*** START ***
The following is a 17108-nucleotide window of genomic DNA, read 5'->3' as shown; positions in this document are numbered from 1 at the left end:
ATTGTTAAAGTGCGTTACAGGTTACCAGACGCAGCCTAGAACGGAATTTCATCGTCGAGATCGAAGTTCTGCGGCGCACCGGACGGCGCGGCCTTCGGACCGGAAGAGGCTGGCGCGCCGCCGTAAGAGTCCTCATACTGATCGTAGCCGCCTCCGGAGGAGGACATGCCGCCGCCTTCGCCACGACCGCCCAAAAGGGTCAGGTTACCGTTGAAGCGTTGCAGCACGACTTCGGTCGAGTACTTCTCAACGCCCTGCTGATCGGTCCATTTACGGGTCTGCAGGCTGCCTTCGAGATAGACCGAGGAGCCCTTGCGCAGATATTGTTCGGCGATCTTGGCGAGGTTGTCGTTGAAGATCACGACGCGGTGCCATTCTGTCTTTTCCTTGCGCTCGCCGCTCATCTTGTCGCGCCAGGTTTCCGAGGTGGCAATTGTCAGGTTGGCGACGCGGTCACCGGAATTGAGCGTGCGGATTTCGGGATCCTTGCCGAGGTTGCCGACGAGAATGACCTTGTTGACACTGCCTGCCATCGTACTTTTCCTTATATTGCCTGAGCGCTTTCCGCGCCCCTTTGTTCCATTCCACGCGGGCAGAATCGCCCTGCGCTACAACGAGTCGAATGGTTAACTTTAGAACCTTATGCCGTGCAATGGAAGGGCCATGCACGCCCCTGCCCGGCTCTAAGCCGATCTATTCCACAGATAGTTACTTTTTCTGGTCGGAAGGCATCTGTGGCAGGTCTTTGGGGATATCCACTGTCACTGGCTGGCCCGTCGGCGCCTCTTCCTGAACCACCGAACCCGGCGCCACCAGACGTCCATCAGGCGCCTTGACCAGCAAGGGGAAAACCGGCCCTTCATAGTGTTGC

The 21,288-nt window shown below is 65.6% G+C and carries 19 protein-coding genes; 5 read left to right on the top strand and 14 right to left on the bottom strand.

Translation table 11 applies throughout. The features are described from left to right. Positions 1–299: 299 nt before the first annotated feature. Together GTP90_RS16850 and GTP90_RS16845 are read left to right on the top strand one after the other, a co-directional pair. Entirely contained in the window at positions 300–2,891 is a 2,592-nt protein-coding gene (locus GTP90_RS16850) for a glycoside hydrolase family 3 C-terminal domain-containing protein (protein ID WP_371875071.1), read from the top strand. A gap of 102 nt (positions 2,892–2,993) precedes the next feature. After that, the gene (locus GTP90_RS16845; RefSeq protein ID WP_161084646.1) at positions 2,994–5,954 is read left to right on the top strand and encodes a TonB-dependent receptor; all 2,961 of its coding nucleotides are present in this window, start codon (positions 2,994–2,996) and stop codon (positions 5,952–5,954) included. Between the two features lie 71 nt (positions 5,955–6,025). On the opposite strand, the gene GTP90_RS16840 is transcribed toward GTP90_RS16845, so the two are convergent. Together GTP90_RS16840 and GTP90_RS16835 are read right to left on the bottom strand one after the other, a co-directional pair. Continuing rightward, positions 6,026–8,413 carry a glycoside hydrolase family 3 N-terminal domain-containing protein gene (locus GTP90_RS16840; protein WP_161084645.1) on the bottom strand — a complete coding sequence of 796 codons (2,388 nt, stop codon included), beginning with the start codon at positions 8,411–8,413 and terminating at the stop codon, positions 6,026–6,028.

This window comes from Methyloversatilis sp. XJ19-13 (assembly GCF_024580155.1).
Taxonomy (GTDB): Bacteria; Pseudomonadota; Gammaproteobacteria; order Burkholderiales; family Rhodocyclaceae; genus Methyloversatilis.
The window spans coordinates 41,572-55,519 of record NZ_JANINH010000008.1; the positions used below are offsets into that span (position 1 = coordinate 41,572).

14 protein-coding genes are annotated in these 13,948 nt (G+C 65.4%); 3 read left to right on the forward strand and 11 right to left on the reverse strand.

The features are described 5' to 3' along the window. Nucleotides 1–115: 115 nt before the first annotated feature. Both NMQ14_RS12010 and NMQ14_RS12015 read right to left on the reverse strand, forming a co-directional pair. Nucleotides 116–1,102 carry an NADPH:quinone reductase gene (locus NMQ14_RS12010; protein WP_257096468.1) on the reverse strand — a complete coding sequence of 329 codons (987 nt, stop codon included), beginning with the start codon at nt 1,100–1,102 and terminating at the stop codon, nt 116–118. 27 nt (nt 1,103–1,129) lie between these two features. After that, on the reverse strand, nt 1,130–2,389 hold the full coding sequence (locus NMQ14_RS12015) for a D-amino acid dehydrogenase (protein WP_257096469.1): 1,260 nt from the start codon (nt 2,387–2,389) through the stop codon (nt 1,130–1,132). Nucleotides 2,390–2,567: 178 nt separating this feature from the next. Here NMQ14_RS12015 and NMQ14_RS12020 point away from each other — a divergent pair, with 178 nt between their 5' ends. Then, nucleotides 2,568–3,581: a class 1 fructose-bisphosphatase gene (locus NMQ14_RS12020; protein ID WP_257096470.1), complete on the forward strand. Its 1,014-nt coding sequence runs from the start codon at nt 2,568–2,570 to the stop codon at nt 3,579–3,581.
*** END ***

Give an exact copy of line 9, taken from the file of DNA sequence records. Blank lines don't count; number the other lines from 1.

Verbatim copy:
The features are described 5' to 3' along the window. Nucleotides 1–115: 115 nt before the first annotated feature. Both NMQ14_RS12010 and NMQ14_RS12015 read right to left on the reverse strand, forming a co-directional pair. Nucleotides 116–1,102 carry an NADPH:quinone reductase gene (locus NMQ14_RS12010; protein WP_257096468.1) on the reverse strand — a complete coding sequence of 329 codons (987 nt, stop codon included), beginning with the start codon at nt 1,100–1,102 and terminating at the stop codon, nt 116–118. 27 nt (nt 1,103–1,129) lie between these two features. After that, on the reverse strand, nt 1,130–2,389 hold the full coding sequence (locus NMQ14_RS12015) for a D-amino acid dehydrogenase (protein WP_257096469.1): 1,260 nt from the start codon (nt 2,387–2,389) through the stop codon (nt 1,130–1,132). Nucleotides 2,390–2,567: 178 nt separating this feature from the next. Here NMQ14_RS12015 and NMQ14_RS12020 point away from each other — a divergent pair, with 178 nt between their 5' ends. Then, nucleotides 2,568–3,581: a class 1 fructose-bisphosphatase gene (locus NMQ14_RS12020; protein ID WP_257096470.1), complete on the forward strand. Its 1,014-nt coding sequence runs from the start codon at nt 2,568–2,570 to the stop codon at nt 3,579–3,581.